The little stretch of houses on Kater Street between 6th and 7th Streets is relatively peaceful today given its proximity to South Street. However, its history is as a street of ill-repute and abysmal living standards. Originally called Bedford Street, this mixed bag of immigrant families earned a colorful description as “one of the poorest and most dangerous blocks in Philadelphia during the late 19th and early 20th century.” PhilaPlace goes on to describe the block as being littered with animal excrement and given over to violent crime. At the center of the block was salvation in the form of the Bedford Street Mission. The sketch below, taken from PhilaPlace, shows the Mission upon its original construction in 1853.
The original Bedford Street Mission, 1853
Originally established by a Methodist Episcopal group, the Mission’s goal was to provide food, shelter, education and clothing to the neighborhood’s desperately poor children. Just outside of a mission characterized by squalor and misery, the surrounding street was given over to drunkenness and brawling. The Mission attempted to bring salvation as is shown in the 1860 sketch here below, also taken from PhilaPlace.
Around town, there are dozens of buildings that have become favorites of ours over the years. One such structure can be found at the northeast corner of 7th & Fitzwater.
Today, its home to Bella Organic Cleaners. But when it was first built in 1893, it was home to the Bank of Italy, according to the Preservation Alliance.
Back when it was a bank
There's so much to love about this building, which was designed by Watson & Huckel. The most unusual architectural detail is the clock that sits on the top of the building, which still seems to work. The cornice is not only fully intact, but it's one of the largest and most ornate in the neighborhood. The bays are traditional for the area, and make us wish that every new home had bay windows that replicated them. And finally, the stone entryway to the cleaners truly marks it as a building of substance.
It was over two years ago that we first wondered about 915-17 S. 11th St., the former South Philadelphia State Bank building. At that time, the building, built around 1919 and designed by Makenzie and Wiley, was home to a business called the Cambridge Spice Trading Company. And while you could tell that the building had wonderful bones, it really looked like crap.
In the past
Almost exactly two years ago, it was clear that the spice guys had moved on, as the building was surrounded by a fence and undergoing interior construction. We didn't know then but we do know now that the owners of the property, who bought it in 2010 for $440K, are converting it into five luxury apartment units. According to a commenter from a previous post, there will be three units on the first floor which have 18' ceilings and living space on the basement, and two units upstairs with rooftop access. We can't see what the place looks like inside, but the exterior has come a long way. And while we're at it, isn't it nice to see this handsome building getting restored instead of demolished and replaced by boring new construction homes?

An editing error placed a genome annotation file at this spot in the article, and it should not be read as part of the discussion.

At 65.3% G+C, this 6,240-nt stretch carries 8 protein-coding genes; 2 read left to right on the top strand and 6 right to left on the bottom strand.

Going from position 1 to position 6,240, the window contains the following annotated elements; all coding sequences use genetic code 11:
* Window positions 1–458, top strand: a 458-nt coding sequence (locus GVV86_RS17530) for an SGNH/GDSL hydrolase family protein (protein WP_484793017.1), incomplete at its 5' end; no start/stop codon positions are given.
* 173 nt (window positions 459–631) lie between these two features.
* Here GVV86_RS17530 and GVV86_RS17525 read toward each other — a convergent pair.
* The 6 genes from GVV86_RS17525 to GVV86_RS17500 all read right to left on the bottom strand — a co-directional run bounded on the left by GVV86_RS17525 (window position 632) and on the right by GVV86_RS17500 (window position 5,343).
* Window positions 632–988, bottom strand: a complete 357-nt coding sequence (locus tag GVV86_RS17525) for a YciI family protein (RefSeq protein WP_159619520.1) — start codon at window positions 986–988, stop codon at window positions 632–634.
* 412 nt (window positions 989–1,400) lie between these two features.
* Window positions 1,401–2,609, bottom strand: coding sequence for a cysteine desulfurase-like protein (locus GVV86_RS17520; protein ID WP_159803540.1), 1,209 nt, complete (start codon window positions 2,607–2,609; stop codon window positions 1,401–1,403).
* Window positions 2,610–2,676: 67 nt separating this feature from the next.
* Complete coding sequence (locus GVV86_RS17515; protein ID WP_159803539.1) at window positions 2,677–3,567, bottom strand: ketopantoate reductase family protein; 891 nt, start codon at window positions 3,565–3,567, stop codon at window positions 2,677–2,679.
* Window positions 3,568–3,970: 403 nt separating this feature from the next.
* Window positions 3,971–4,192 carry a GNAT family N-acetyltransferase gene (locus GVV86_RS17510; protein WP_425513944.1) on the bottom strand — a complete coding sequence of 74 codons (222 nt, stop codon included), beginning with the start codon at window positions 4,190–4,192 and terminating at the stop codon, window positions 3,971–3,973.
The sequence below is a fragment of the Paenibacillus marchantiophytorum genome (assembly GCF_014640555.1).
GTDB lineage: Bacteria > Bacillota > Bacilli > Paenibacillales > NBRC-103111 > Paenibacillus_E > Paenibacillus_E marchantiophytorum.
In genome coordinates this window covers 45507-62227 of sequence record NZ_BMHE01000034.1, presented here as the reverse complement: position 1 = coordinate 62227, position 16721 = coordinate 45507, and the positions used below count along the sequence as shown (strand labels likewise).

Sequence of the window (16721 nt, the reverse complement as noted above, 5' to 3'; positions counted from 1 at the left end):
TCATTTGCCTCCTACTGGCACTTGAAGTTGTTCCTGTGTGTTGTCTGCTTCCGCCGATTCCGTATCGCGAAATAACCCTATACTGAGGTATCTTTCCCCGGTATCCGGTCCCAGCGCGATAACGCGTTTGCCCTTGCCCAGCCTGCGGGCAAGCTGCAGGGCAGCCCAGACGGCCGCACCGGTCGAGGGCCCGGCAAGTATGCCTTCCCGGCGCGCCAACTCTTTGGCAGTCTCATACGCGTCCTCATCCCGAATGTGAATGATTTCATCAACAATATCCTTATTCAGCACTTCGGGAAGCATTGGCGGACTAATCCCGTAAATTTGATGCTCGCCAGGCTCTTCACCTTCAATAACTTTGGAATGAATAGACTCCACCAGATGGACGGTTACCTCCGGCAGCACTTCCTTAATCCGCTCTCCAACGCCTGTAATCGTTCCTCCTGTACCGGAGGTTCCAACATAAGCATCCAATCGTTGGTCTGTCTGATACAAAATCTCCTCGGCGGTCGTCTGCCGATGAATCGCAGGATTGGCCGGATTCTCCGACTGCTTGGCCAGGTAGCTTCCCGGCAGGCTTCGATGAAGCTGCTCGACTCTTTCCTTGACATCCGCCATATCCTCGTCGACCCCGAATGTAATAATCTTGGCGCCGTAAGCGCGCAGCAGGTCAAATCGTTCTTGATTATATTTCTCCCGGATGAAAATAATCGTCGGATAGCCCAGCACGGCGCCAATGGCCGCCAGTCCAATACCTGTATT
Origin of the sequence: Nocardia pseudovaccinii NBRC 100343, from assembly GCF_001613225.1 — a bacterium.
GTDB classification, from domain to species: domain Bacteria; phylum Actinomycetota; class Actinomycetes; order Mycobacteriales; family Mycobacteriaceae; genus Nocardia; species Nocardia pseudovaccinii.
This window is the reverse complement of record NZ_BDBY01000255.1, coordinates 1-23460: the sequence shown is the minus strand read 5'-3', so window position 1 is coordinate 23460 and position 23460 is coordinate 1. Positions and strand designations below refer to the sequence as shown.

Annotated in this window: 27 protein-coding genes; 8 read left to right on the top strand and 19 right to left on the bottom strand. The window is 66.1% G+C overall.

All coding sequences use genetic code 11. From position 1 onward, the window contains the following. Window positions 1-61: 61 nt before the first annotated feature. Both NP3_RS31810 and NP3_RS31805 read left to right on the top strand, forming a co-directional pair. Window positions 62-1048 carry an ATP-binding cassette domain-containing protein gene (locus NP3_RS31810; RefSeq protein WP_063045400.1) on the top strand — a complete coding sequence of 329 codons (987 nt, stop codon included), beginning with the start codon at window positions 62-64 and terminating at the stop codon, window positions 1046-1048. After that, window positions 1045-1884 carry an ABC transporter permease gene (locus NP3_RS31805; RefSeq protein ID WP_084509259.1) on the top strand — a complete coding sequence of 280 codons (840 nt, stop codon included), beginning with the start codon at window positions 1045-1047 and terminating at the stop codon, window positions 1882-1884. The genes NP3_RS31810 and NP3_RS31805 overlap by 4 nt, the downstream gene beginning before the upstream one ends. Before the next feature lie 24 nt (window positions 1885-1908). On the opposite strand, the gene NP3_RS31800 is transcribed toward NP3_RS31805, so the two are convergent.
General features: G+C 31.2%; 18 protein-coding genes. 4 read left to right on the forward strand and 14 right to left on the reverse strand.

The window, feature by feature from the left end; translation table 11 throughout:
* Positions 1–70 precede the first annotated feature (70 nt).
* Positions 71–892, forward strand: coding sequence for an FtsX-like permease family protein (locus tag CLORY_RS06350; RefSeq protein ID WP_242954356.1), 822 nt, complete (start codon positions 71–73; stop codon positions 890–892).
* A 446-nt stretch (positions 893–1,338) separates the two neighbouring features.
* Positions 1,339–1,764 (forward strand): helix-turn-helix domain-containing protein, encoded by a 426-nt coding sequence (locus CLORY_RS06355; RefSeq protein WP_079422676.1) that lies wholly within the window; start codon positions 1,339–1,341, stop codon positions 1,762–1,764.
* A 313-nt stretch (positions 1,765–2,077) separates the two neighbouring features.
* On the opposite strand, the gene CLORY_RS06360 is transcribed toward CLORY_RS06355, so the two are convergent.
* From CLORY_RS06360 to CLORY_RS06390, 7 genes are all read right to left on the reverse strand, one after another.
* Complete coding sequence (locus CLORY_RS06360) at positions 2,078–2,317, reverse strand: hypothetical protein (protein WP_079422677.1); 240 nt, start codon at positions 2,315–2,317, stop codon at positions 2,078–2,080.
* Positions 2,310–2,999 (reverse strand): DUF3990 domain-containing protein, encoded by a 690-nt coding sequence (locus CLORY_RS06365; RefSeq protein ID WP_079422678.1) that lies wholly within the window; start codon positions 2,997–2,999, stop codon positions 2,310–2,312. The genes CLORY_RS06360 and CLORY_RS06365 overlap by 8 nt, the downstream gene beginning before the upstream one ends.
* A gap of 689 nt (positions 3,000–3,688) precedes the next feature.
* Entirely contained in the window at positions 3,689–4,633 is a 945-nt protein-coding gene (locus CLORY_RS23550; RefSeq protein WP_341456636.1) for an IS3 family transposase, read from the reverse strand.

A large building on 8th Street has been demolished, along with a former 7-Up bottling plant on Carpenter Street. Additionally, an unattractive former loading area at the corner of 8th & Montrose is gone. No one weeps for that thing, we assure you.
In case you've forgotten the finer details of the project, allow us to refresh your memory. Twenty-five units are being built on the 800 blocks of Montrose and Carpenter Streets, and the 900 block of S. 8th Street. The homes will range in size from 1900-2500 sqft, and will be about 34′ tall. The exterior designs will be contemporary, from JKR Partners, and the interiors will have high-end finishes. The homes will be offered as rentals at first, with the idea to sell them off within five years. This is the typical M.O. for developer US Construction.
Two years ago, we first told you about plans for six new homes at the corner of Warnock & Catharine. At that time, a yellow, one-story building stood on this Bella Vista corner. Reader comments suggested, however, that the community wasn't crazy about the proposal, and that it had little chance of garnering support from the ZBA. Probably as a result of this opposition, the project was scaled back from six homes down to four.
In the past. Ah, those Cherry blossoms look lovely.
Same corner, just the other day
The four homes have all been framed out, and the windows have been installed as well. Look for bricks to be coming soon.
According to the listing, each home will have 3 bedrooms and 3.5 bathrooms. They'll all have rooftop decks, two-car parking, and high-end finishes. Access to the parking will be in the rear of the homes, from narrow Alter Street. The listing price is perhaps a little higher than we were expecting- $900K, but we would not be shocked if the developers get something close to that number. Bella Vista simply doesn't see too many homes like this go up. In Graduate Hospital, homes of this size have sold for a comparable price and even higher, giving us the sense that the homes are probably priced right.